Drone aerial photography provides a highly effective imaging system for open-pit mining and research of the exposed geology. Aerial drone mapping of the Mississippi River’s Pliocene UC terrace in the Memphis Stone and Gravel active sand and gravel quarry has shown its utility in (1) recording mining progress, (2) identifying and quantifying sedimentary facies geometry, (3) estimating Pliocene Mississippi River paleocurrent directions using cross-bed apparent dip directions, (4) identifying geologic structures, including faults, fractures, folds, and liquefaction, and (5) preserving a digital stereoscopic record of the ancient Mississippi River alluvium that is removed in the mining process (Figure 7, Figure 8, Figure 9, Figure 10, Figure 11, Figure 12, Figure 13 and Figure 14 and Supplementary Materials).
During the acquisition of the drone photography, no geologic structure was evident in the quarry highwalls. However, the orthomosaics of the highwalls provided an excellent mapping base wherein a fault became evident. The reverse faulting, folding, and liquefaction in highwall 1 demonstrates a deformation that we believe is tectonic (Figure 8). An interpretation of tectonic faulting is preferred over geomorphic slumping because the fault has compressional reverse movement, drag folding in both the hanging wall and the footwall, cross-cutting relationships that demonstrate two periods of faulting and adjacent sediment liquefaction, which suggests coincident earthquake shaking. The fault in highwall 1 is interpreted to continue south and pass through highwall 4. Thus, this study identified northerly-striking late Pliocene or Pleistocene faulting that had not been previously documented in DeSoto County, Mississippi. Based on the relationship between fault displacement and earthquake magnitude, an 8-ft (2.4 m) fault displacement could produce a moment magnitude 7.3 earthquake [23].

Supplementary Materials

The following are available online at https://doi.org/10.5281/zenodo.3333037, Supplementary S1: Powerpoint containing a 3-D photographic animation of the DeSoto County, Mississippi, sand and gravel pit studied in this research.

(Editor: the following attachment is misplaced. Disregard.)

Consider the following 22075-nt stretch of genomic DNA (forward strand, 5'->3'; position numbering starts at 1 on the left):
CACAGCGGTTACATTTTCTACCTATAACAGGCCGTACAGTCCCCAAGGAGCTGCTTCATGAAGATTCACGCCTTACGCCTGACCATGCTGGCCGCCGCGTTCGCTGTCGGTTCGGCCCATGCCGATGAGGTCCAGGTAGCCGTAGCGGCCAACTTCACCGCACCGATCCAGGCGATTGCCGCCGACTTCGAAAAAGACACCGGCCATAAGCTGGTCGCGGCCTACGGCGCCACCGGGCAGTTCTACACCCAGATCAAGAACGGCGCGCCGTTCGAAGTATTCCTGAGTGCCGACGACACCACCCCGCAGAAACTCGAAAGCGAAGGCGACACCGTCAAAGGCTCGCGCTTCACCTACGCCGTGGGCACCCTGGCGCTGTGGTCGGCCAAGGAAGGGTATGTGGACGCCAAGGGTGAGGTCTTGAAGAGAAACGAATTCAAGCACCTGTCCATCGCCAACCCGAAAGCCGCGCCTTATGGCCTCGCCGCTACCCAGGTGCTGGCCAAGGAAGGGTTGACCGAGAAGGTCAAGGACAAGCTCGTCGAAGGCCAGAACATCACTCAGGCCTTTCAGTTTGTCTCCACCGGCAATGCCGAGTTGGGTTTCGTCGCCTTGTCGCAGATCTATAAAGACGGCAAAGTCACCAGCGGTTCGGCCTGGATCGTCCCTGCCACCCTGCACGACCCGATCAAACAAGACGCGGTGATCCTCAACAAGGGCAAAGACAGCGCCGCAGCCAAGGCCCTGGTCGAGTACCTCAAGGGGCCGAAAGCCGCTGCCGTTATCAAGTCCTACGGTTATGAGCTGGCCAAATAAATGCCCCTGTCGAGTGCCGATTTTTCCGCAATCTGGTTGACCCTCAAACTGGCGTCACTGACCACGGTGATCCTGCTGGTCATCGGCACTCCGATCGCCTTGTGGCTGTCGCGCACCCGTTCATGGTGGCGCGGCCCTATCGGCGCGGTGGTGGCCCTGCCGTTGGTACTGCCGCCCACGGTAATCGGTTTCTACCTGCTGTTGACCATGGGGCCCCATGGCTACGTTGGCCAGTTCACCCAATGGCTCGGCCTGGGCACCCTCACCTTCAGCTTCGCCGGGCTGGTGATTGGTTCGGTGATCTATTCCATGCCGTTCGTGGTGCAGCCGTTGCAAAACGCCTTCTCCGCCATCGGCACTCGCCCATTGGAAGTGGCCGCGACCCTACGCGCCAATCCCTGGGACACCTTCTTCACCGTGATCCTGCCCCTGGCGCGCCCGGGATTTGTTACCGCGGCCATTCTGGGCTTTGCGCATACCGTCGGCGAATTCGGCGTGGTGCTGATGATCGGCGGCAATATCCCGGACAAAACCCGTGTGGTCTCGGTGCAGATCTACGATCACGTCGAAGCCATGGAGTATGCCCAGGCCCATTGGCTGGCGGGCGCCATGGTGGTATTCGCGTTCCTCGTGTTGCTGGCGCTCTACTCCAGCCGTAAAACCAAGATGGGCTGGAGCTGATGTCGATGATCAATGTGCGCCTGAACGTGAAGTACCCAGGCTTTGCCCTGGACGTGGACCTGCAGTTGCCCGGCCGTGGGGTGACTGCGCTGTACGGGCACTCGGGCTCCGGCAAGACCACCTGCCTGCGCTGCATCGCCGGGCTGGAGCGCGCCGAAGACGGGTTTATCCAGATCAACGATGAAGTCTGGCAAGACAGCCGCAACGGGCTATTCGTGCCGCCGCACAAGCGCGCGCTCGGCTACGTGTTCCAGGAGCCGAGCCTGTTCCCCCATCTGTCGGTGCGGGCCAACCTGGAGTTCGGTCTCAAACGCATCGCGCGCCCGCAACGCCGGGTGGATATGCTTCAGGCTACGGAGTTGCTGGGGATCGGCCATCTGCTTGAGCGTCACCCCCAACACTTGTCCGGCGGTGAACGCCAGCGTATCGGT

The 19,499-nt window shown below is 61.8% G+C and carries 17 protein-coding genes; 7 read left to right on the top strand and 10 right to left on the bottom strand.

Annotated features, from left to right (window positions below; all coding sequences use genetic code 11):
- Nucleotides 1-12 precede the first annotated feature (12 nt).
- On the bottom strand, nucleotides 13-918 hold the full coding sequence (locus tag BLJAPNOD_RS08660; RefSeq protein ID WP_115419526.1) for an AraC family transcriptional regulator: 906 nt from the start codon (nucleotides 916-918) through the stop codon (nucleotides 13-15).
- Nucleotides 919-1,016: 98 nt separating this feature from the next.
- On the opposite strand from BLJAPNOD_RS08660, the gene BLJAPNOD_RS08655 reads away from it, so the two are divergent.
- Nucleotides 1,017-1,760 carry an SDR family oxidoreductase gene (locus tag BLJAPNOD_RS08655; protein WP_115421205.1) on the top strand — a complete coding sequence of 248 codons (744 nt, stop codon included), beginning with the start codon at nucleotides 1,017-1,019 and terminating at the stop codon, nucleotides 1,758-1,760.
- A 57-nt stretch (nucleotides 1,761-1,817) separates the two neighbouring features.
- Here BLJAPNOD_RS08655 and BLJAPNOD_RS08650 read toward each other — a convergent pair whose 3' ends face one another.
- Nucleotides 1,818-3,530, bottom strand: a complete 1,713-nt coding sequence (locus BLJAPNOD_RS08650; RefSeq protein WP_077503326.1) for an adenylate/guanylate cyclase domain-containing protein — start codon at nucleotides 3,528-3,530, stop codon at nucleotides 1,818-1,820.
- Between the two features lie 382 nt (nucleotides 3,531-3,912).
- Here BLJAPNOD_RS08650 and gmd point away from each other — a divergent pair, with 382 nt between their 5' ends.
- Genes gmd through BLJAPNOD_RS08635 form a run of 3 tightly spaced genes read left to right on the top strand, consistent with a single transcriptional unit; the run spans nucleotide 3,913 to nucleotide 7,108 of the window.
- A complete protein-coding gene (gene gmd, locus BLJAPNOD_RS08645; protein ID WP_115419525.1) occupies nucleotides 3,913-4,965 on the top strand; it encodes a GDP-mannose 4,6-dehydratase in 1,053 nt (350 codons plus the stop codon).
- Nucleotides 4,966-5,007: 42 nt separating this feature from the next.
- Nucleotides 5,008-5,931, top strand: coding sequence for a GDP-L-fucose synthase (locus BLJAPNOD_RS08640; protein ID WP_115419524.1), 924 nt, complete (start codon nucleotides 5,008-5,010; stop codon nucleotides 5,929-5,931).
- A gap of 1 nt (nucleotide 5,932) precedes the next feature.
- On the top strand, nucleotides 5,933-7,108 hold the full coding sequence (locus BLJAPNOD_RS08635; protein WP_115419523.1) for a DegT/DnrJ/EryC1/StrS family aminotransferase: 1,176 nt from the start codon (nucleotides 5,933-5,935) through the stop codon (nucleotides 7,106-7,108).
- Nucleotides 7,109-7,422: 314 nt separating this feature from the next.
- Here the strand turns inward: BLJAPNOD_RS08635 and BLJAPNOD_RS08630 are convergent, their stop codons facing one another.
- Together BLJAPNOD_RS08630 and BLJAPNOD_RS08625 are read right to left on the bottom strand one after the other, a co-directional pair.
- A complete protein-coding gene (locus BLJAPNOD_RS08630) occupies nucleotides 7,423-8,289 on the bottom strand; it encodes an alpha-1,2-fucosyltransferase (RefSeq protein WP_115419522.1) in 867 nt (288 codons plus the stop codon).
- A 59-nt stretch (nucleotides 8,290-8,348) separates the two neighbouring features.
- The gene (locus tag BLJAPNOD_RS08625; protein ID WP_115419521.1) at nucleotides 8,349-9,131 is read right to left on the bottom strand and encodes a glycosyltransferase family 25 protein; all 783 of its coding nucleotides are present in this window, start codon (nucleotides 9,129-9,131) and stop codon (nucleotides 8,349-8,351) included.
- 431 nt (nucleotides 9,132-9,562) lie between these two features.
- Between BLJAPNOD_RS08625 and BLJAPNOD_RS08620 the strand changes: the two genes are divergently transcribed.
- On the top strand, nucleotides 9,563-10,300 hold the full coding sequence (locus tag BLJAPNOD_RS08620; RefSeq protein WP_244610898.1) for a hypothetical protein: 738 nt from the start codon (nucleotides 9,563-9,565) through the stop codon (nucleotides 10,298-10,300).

Author Contributions

Conceptualization, R.V.A.; methodology, C.B. and K.S.; software, C.B., K.S., and Y.K.; validation, C.B., K.S., and Y.K.; formal analysis, R.V.A. and Y.K.; investigation, C.B., D.L. (Dave Leverett), D.L. (David Lumsden), K.S., R.V.A., and Y.K.; resources, K.S. and R.V.A.; data curation, C.B., R.V.A., and Y.K.; writing—original draft preparation, C.B., D.L. (David Lumsden), and R.V.A.; writing—review and editing, C.B., D.L. (David Lumsden), K.S., R.V.A., and Y.K.; visualization, C.B. and R.V.A.; supervision, D.L. (Dave Leverett) and R.V.A.; project administration, D.L. (Dave Leverett), K.S., and R.V.A.; funding acquisition, R.V.A.

Funding

This research was funded by the DRONES Cluster at the FedEx Institute of Technology at The University of Memphis.

Acknowledgments

We wish to thank Memphis Stone and Gravel and Alan Parks for providing access and field support for this research and Brian Waldron for his surveying of our control points.

Conflicts of Interest

The authors declare no conflict of interest.

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Figure 1. The white lines bound the distribution of the subsurface Pliocene Upland Complex that is buried by surface Pleistocene loess. The white dots are quarry sites and the polar diagrams record cross-bedding dip directions measured in the quarries (adapted from [8]).
Figure 1. The white lines bound the distribution of the subsurface Pliocene Upland Complex that is buried by surface Pleistocene loess. The white dots are quarry sites and the polar diagrams record cross-bedding dip directions measured in the quarries (adapted from [8]).
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Figure 2. (a) A portion of the Upland Gravel pit in the DeSoto County, Mississippi sand and gravel quarry. (b) Close-up of the surface loess (rills) and underlying Upland Complex sand and gravel.
Figure 2. (a) A portion of the Upland Gravel pit in the DeSoto County, Mississippi sand and gravel quarry. (b) Close-up of the surface loess (rills) and underlying Upland Complex sand and gravel.
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Figure 3. (a) Map of The Memphis Stone and Gravel quarry (yellow star) in Desoto County, Mississippi south of Memphis, Tennessee. (b) Google Earth image of the Desoto County, Mississippi quarry. Drone flights for this project were confined to the circled pit.
Figure 3. (a) Map of The Memphis Stone and Gravel quarry (yellow star) in Desoto County, Mississippi south of Memphis, Tennessee. (b) Google Earth image of the Desoto County, Mississippi quarry. Drone flights for this project were confined to the circled pit.
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Figure 4. Flight plan of drone for mapping using 3-D Survey. The blue points indicate individual photographs used to create a point cloud of the pit. Ground control survey points are shown in green.